Photo Credit: Nathan Cox Photography
We began with a planning initiative focused on expansion to help this senior living rental community meet a growing demand for larger apartments with a second bedroom or den and more modern amenities. The design result was The Homestead, a 144,000 square-foot four-story apartment building and a two-story commons building.
This expansion project added 99 independent living apartments ranging in size from a one-bedroom, one-bath to a two-bedroom, two-bath corner unit. New common spaces include a library, courtyard, pub, living room, dining room and education center. Following completion of the new building, the next planned phase is for conversion of 45 smaller, one-bedroom apartments into assisted-living and memory care rooms.
“RLPS focused on an attractive building that will age well over time with its residents. They are very attuned to quality of life for residents and practical considerations for staff.”
Phil Golden, Executive Director / Prinicipal
Photography Credit: Nathan Cox Photography
Waverly Heights’ community center updates focused on dining venues and wellness spaces, and also provided a more open and welcoming entry experience. The former reception area was replaced with a concierge desk and the corridor was widened to provide a contemporary seating area that reflects the vernacular of Philadelphia’s Main Line. Connections to a 100-year-old mansion on the campus are now a highlight of the first impression by showcasing the historical building’s exposed stone walls.
A Fresh Approach to Food Preparation and a New Attitude Toward Dining
The casual dining experience transitioned from a predictable cafeteria style service with behind the scenes food preparation to a front and center display of food preparation at its finest. The transformation supports dining service and production changes allowing an emphasis on farm-to-table ingredients and made-to-order selections, as well as increased chef engagement with residents. The new scatter-style food stations utilize up-to-date technology innovations to keep foods precisely hot or cold for longer times while helping to alleviate circulation issues and resulting wait times associated with the former cafeteria style set-up. Removing walls that separated the dining areas from the serving lines allowed more natural light into the space and created an open and appealing setting that elevates the food preparation process.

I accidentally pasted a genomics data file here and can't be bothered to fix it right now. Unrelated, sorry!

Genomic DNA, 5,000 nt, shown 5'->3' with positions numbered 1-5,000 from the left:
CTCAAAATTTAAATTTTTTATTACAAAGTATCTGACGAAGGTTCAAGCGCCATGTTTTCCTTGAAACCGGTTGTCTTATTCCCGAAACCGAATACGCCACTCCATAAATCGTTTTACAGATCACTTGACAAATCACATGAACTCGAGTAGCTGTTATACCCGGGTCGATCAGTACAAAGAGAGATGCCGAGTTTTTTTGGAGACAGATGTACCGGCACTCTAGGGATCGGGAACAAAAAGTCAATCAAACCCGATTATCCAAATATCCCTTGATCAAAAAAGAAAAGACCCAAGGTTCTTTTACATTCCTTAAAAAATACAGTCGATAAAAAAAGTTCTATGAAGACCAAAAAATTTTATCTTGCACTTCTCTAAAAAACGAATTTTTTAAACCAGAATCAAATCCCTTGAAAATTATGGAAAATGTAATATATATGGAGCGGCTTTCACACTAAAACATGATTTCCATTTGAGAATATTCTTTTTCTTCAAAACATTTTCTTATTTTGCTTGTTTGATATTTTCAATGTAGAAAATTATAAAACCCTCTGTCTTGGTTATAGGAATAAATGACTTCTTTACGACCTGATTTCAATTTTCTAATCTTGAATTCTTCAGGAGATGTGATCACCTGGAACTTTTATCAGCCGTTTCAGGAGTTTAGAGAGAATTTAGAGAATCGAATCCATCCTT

The updated Atrium Dining Room provides full-wait service selections, prepared in the updated display kitchen, along with courtyard views though a towering glass wall. A new, intimate scale formal dining room features a distinctive wine wall element that is visible from the corridor. All of the updated dining areas take full advantage of natural light and outdoor connections while highlighting the existing architectural detailing.
Wellness Expansion within the Existing Infrastructure
Wellness center updates included enlarging the pool to accommodate lap swimming and aquatic classes, adding a new aerobics/dance studio, and new massage and manicure/pedicure rooms as part of a relocated and expanded salon. A major challenge was lengthening the existing pool to better serve aerobic and lap exercising needs without an addition to the building. The solution involved working with residents and staff members to find suitable alternate locations for an existing art studio and clubroom to free up the needed expansion space. Fortunately, the existing structural framing allowed for a straightforward, but unique expansion with acoustic ‘airfoil’ baffles that add aesthetic appeal as well as functional value.
Award: Environments for Aging (EFA) Remodel-Renovation Competition Gold Winner
“Not only were the aesthetics greatly enhanced, this team fundamentally improved the important functions of these wonderful spaces. This remodel added interactive and highly mobile spaces versus just remodeling more “sitting areas” which is too common in our profession. This very attractive remodel draws people into the spaces and celebrates added choice and enhanced lifestyle!”
Photo Credit: Nathan Cox Photography
Presidents Pavilion, a three-building hybrid homes™ apartment complex, is the first phase of a multi-year independent living expansion. Each building is five stories tall with covered parking as the first story. The hybrid homes incorporate a traditional brick-accented exterior to blend seamlessly into Patriots Colony’s stately Colonial Williamsburg architecture. Three distinct layouts for the 60 individual residences feature open floor plans, a master suite with a walk-in closet, full-size washer and dryers, patios and covered balconies.
Renovations to the community center focused on dining updates to provide a contemporary experience and accommodate additional residents. Casual dining, including a bistro with display kitchen and pub, were expanded and formal full-service dining received a more intimate restaurant space. An outdoor patio area was expanded to provide for al fresco dining and incorporated a new pavilion, fire pit and outdoor grilling area.Learn More About Hybrid Homes
Photo Credit: Nathan Cox Photography